Sunday, February 07, 2016

Michael Jackson's Journey from Motown to Off the Wall

Directed by Spike Lee, Michael Jackson’s Journey from Motown to Off the Wall is a documentary film about the period in the life of Michael Jackson from his success as a child when he was singing with his brothers in the Jackson 5 to the first major solo release of his career with 1979’s Off the Wall where he would begin to break out on his own. Featuring rare archival footage and interviews from historians, musicians, artists, and those who knew Michael reveal the boy who was driven to become one of the greatest figures in the history of pop music. The result is an entertaining and exhilarating film from Spike Lee.

The film chronicles the period in the life and career of Michael Jackson from being this idol for children when he was singing in the Jackson 5 and then leaving Motown for Epic to find creative freedom with his brothers that would lead to wanting to make a solo album of his own. It is really the look of a someone who desires to make something of his own while studying everything around him from those he was inspired by to the legends of the past. It’s a film that showcases a prodigy growing up and finding his own identity as a man and an artist and how this album that would set the course in him becoming a legend would be this impact for many people including musicians, artists, actors, athletes, and everyone else.

With interviews with Michael’s brothers Jackie and Marlon as well as Motown founder Berry Gordy, producers Kenneth Gamble and Leon Huff, filmmakers Joel Schumacher and Rob Cohen, songwriters Valerie Simpson and Sediah Garrett, Stevie Wonder, and others that knew him. The people Spike Lee would talk to doesn’t just reveal Michael’s drive and persistence but also that desire to wanting to be more than just some bubblegum singer. Even as it comes to the music as he really did all that he could to make it great as he was known for being a perfectionist. The stories about him at Studio 54 reveal that he was there for the music and would spend much of his time either on the dance floor or in the DJ booth. The film also interviews musicians such as Questlove, Pharrell Williams, the Weekend, and David Byrne as well as producers Mark Ronson and Rodney Jerkins where they would dissect each of the songs on the album and reveal why it still holds up.

With the aid of cinematographer Kerwin DeVonish in filming many of the new interviews where actors like John Leguizamo and Rosie Perez talk about the impact of his music and what it meant to them in their adolescents and growing up into adulthood. Lee also brings his own personal experiences about Michael’s music and the impact it had on him and every African-American child growing up when the Jackson 5 were around. With the aid of editors Barry Alexander Brown and Ryan Denmark in compiling many of the footage of concerts including the ones the Jacksons did in the late 70s and early 80s as well as archival audio from many of Michael’s interviews by sound editor Philip Stockton. Even as some of the demos of the songs Michael made for Off the Wall and the stuff he did with his brothers reveal the work that went into those songs which plays into the importance of musicianship and taking the time to make these songs matter in this age of laptops and machines that doesn’t have the human capacity of what can be done.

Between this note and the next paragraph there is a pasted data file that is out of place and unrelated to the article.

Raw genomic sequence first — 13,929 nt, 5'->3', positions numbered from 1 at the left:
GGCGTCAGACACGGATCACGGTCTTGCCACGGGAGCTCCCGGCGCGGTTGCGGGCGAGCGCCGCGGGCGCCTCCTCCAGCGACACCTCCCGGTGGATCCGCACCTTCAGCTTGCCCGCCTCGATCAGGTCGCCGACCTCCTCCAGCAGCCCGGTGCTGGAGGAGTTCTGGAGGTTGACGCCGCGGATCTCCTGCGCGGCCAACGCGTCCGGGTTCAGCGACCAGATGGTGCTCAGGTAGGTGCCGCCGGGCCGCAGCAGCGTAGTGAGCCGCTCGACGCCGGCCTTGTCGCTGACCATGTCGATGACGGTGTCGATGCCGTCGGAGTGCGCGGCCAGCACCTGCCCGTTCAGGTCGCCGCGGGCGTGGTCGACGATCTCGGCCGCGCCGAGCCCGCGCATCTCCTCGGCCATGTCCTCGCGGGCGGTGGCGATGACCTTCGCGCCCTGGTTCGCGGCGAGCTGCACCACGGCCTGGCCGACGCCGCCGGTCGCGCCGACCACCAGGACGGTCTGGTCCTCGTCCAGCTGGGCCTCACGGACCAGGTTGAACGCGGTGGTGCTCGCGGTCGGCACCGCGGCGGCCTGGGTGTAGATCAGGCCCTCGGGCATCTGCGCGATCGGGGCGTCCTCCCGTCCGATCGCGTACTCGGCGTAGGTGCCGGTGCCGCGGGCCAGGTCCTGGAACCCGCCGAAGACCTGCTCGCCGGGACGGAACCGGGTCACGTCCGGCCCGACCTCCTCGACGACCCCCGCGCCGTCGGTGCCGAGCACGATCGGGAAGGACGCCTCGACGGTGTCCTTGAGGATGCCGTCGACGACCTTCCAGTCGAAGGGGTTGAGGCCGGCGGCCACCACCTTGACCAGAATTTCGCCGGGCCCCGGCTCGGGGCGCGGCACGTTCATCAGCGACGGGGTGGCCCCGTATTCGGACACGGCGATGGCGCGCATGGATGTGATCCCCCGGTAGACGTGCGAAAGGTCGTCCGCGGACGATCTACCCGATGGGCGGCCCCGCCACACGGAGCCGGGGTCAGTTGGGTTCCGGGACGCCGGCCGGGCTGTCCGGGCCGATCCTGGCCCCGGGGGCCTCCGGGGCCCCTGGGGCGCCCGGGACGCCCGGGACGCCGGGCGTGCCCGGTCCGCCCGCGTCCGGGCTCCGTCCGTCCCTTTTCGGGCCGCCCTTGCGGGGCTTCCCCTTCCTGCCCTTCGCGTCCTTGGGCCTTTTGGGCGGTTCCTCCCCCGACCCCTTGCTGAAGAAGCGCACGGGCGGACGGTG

Michael Jackson’s Journey from Motown to Off the Wall is an extraordinary film from Spike Lee. Not only is it a fascinating documentary about one of the finest albums in the history of popular music but also an intriguing look into the man that made it and what it took to make a statement from being this child prodigy to a genius that is nearly unparalleled with anyone else in the world of music. In the end, Michael Jackson’s Journey from Motown to Off the Wall is a phenomenal film from Spike Lee.

Spike Lee Films: (She’s Gotta Have It) - (School Daze) - Do the Right Thing - Mo' Better Blues - Jungle Fever - (Malcolm X) - Crooklyn - (Clockers) - (Girl 6) - (Get on the Bus) - 4 Little Girls - (He Got Game) - Freak - Summer of Sam - (The Kings of Comedy) - (Bamboozled) - (A Huey P. Newton Story) - 25th Hour - (Jim Brown: All-American) - (She Hate Me) - (Inside Man) - (When the Levees Broke: A Requiem in Four Acts) - (Miracle at St. Anna) - (Kobe Doin’ Work) - (Passing Strange) - (If God is Willing and Da Creek Don’t Rise) - (Red Hook Summer) - Bad 25 - (Oldboy 2013 film)) - Mike Tyson: Undisputed Truth - (Da Blood of Jesus) - (Chi-Raq) - BlacKkKlansman - Da 5 Bloods - (American Utopia)

© thevoid99 2016


ruth said...

I want to see this! I mean Michael Jackson was THE best pop star ever and I don't think anyone's ever reached his level even today. Btw, what did you think about the casting of Joseph Fiennes as MJ? Sheesh, they can't find a light-skinned Black actor to do the role?? I'd rather they go with an unknown. I actually thought this UK actor who was in Desert Dancer could dance like him, and he has a similar built as MJ too I think

thevoid99 said...

Joseph Fiennes as Michael Jackson..... NO. It's not going to work. It's a stupid idea.

If you have Showtime, the doc is available right now. I found myself dancing for about half of the film.